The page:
Kentucky officials are preparing for what is expected to be a population boom on August 21st. Small communities in western Kentucky anticipate hundreds of thousands of visitors to arrive for the total solar eclipse.
Only WHAS 11 was at two recent meetings in which those preparing for the best and worst looked at how their plans are progressing. Lt. Gov Jenean Hampton is leading the charge and insists Kentucky is ready.
“I believe we're ready”, she said. Obviously, you can't predict everything, you just can't, but I can tell you we've looked at a multitude of factors and we're as ready as we can be.”
Agencies in more than a dozen counties are working with the state to prepare for what's expected to be the biggest factor, traffic.
“There's no way to predict the delays but we are prepared for slowed traffic and stopped traffic”, said Kentucky Division of Emergency Management Director, Michael Dossett.
Dr. Noelle Hunter, Executive Director of the Kentucky Office of Highway Safety, "We want it to be an enjoyable experience but we also want to plan for the inevitable. We know there will be some problems, traffic problems."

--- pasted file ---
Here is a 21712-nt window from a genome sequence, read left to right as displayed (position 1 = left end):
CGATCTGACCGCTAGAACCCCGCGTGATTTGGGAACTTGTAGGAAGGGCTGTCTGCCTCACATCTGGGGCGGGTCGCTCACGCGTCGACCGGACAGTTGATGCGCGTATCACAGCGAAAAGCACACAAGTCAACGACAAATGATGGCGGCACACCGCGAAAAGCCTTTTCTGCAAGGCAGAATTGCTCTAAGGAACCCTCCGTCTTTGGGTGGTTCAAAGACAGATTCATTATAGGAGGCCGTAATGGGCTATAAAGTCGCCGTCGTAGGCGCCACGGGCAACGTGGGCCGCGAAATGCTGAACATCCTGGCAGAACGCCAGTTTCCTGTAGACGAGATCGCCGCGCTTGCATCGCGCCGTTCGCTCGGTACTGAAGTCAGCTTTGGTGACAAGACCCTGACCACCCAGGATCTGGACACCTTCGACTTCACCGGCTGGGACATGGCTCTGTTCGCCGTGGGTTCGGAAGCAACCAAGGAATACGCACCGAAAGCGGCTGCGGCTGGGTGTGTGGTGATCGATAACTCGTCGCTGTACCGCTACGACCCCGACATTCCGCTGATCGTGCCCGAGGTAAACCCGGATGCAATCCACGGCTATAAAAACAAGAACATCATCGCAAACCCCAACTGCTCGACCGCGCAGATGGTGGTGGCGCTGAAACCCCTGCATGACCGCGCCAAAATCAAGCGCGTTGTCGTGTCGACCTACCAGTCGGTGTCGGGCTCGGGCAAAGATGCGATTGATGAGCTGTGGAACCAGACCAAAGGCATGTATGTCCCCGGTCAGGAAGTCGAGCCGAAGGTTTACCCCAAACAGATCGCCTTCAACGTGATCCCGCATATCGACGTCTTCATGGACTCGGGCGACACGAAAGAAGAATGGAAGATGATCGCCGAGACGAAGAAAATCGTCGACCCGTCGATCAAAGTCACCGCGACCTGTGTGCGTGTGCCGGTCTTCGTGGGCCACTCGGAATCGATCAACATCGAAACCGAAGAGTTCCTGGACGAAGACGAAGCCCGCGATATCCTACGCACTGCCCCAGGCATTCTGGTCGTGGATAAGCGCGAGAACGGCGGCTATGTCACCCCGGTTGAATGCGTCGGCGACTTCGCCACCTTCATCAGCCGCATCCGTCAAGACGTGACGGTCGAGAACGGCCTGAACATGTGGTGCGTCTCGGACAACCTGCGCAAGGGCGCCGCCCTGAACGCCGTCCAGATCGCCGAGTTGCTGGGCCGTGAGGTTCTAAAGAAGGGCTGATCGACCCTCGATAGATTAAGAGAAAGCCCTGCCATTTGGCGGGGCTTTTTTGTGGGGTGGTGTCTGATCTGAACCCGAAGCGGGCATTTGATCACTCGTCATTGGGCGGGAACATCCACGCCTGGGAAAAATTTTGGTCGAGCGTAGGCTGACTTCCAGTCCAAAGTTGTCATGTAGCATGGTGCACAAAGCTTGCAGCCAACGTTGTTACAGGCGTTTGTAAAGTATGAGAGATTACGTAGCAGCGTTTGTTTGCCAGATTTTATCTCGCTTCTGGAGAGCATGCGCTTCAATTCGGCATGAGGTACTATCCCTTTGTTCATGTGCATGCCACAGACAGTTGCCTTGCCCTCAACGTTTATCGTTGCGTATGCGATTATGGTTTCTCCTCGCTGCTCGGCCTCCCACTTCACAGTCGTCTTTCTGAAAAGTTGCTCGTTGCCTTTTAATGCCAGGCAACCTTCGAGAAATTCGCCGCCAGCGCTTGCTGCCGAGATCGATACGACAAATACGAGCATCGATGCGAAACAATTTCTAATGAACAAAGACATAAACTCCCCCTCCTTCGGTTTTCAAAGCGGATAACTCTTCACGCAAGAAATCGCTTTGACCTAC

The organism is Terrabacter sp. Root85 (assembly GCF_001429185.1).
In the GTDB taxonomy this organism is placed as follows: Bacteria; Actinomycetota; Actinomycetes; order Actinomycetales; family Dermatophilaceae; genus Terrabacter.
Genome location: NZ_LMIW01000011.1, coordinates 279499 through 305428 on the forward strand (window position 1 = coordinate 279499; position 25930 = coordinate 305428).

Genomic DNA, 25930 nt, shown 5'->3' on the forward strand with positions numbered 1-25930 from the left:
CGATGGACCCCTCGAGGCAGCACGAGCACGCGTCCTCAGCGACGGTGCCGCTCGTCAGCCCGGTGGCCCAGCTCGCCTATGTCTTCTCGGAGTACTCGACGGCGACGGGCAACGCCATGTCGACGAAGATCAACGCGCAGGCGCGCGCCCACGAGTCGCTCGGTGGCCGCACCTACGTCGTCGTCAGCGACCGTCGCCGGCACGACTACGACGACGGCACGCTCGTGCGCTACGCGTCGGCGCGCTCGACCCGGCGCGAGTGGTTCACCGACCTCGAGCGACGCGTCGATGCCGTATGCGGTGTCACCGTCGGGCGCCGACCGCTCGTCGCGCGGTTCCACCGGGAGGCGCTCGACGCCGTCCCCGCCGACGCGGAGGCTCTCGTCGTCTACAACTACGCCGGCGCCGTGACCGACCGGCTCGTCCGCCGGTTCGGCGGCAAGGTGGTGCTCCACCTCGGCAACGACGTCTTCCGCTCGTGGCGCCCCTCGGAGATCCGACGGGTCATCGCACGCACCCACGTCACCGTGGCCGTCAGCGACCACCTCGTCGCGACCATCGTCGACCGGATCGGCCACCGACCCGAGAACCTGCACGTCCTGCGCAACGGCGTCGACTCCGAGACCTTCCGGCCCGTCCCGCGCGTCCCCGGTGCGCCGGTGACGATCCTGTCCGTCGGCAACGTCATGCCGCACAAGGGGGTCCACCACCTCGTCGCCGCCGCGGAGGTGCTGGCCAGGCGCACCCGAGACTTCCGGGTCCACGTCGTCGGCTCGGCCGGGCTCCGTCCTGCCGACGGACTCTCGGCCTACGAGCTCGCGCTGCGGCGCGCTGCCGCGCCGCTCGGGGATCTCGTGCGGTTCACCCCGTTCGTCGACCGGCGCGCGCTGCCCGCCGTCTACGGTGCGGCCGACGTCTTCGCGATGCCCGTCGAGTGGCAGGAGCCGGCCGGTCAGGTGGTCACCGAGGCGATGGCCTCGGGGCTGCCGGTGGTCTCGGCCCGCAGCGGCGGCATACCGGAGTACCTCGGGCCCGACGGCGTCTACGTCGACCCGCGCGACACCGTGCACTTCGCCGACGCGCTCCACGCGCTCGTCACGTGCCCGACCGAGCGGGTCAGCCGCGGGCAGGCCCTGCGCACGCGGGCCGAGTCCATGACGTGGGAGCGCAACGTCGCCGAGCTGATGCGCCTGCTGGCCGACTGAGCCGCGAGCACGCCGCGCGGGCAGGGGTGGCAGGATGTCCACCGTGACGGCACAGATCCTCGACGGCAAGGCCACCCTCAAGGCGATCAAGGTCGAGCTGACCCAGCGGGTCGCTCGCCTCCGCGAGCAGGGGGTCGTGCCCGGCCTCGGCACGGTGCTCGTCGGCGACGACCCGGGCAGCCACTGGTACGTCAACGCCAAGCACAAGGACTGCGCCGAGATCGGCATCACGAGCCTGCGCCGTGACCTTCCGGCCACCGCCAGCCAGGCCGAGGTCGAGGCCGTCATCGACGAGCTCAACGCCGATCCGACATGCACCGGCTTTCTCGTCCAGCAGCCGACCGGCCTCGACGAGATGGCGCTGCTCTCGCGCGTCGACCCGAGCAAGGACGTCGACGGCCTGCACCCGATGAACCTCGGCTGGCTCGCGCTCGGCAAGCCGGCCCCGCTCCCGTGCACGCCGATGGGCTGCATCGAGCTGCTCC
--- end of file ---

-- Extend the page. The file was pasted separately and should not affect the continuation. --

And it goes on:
Dr. Noelle Hunter, admits that traffic problems are “inevitable” especially considering that many of the communities in the eclipse path are not equipped for large numbers of automobiles. Dr. Hunter recommends those traveling to eclipse areas treat their trip like a weather event and offered this checklist:
“Bring water, food, prepare for long lines at the gas station so bring extra gas if you can”, she said. “Remember that it's going to be very hot so plan for that. Find a spot, pick it and stay there. Make sure it's near restrooms and you can easily get to those conveniences.”
Sunscreen is a smart idea too. While everyone is hoping for a sunny day, be prepared to react to severe weather. Officials are making preparations to get those in crowds to safety if Mother Nature shows her ugly side.
They're also taking steps to bring in additional cell service but you may find your smart phone useless at times which means no mapping systems. Dr. Hunter suggests you pack paper maps as well.
One of the biggest concerns for officials is that drivers may stop in the middle of roads and highways during the eclipse. While it may seem like comment sense to not do that, they’re reminding the public not to risk it when the sky goes dark.
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